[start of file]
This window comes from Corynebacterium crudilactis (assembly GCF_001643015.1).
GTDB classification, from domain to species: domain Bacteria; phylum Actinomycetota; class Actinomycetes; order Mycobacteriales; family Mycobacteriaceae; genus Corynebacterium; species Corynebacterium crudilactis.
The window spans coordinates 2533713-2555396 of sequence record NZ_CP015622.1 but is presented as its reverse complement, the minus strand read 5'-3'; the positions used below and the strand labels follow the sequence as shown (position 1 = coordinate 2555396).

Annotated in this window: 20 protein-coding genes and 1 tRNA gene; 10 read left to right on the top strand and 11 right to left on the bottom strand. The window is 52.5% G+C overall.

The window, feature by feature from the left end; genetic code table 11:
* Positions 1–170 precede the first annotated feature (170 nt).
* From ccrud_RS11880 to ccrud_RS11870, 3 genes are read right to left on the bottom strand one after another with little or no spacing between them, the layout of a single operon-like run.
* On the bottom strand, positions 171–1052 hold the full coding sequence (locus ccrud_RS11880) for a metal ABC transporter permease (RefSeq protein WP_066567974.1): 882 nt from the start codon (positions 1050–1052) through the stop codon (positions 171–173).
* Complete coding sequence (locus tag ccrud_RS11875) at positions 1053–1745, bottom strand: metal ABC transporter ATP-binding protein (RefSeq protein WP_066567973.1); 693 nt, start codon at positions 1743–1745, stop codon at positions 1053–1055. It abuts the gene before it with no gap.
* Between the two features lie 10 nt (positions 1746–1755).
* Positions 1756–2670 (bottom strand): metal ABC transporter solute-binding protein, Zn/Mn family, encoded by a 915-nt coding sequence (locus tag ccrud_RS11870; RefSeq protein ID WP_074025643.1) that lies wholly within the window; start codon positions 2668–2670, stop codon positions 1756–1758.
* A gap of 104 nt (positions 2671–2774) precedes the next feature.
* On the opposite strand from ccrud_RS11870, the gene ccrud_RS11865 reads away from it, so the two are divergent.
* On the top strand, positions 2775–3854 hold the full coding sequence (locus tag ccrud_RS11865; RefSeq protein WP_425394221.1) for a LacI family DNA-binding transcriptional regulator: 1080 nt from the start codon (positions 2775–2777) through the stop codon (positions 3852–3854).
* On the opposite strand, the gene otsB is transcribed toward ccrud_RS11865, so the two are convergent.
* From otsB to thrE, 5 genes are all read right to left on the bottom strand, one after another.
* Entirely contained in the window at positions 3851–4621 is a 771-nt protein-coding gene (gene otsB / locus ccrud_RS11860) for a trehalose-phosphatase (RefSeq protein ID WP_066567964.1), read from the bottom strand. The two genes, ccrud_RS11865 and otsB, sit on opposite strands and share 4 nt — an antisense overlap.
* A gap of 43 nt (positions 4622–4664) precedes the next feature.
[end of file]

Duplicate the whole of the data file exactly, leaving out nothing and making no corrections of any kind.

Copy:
This window comes from Corynebacterium crudilactis (assembly GCF_001643015.1).
GTDB classification, from domain to species: domain Bacteria; phylum Actinomycetota; class Actinomycetes; order Mycobacteriales; family Mycobacteriaceae; genus Corynebacterium; species Corynebacterium crudilactis.
The window spans coordinates 2533713-2555396 of sequence record NZ_CP015622.1 but is presented as its reverse complement, the minus strand read 5'-3'; the positions used below and the strand labels follow the sequence as shown (position 1 = coordinate 2555396).

Annotated in this window: 20 protein-coding genes and 1 tRNA gene; 10 read left to right on the top strand and 11 right to left on the bottom strand. The window is 52.5% G+C overall.

The window, feature by feature from the left end; genetic code table 11:
* Positions 1–170 precede the first annotated feature (170 nt).
* From ccrud_RS11880 to ccrud_RS11870, 3 genes are read right to left on the bottom strand one after another with little or no spacing between them, the layout of a single operon-like run.
* On the bottom strand, positions 171–1052 hold the full coding sequence (locus ccrud_RS11880) for a metal ABC transporter permease (RefSeq protein WP_066567974.1): 882 nt from the start codon (positions 1050–1052) through the stop codon (positions 171–173).
* Complete coding sequence (locus tag ccrud_RS11875) at positions 1053–1745, bottom strand: metal ABC transporter ATP-binding protein (RefSeq protein WP_066567973.1); 693 nt, start codon at positions 1743–1745, stop codon at positions 1053–1055. It abuts the gene before it with no gap.
* Between the two features lie 10 nt (positions 1746–1755).
* Positions 1756–2670 (bottom strand): metal ABC transporter solute-binding protein, Zn/Mn family, encoded by a 915-nt coding sequence (locus tag ccrud_RS11870; RefSeq protein ID WP_074025643.1) that lies wholly within the window; start codon positions 2668–2670, stop codon positions 1756–1758.
* A gap of 104 nt (positions 2671–2774) precedes the next feature.
* On the opposite strand from ccrud_RS11870, the gene ccrud_RS11865 reads away from it, so the two are divergent.
* On the top strand, positions 2775–3854 hold the full coding sequence (locus tag ccrud_RS11865; RefSeq protein WP_425394221.1) for a LacI family DNA-binding transcriptional regulator: 1080 nt from the start codon (positions 2775–2777) through the stop codon (positions 3852–3854).
* On the opposite strand, the gene otsB is transcribed toward ccrud_RS11865, so the two are convergent.
* From otsB to thrE, 5 genes are all read right to left on the bottom strand, one after another.
* Entirely contained in the window at positions 3851–4621 is a 771-nt protein-coding gene (gene otsB / locus ccrud_RS11860) for a trehalose-phosphatase (RefSeq protein ID WP_066567964.1), read from the bottom strand. The two genes, ccrud_RS11865 and otsB, sit on opposite strands and share 4 nt — an antisense overlap.
* A gap of 43 nt (positions 4622–4664) precedes the next feature.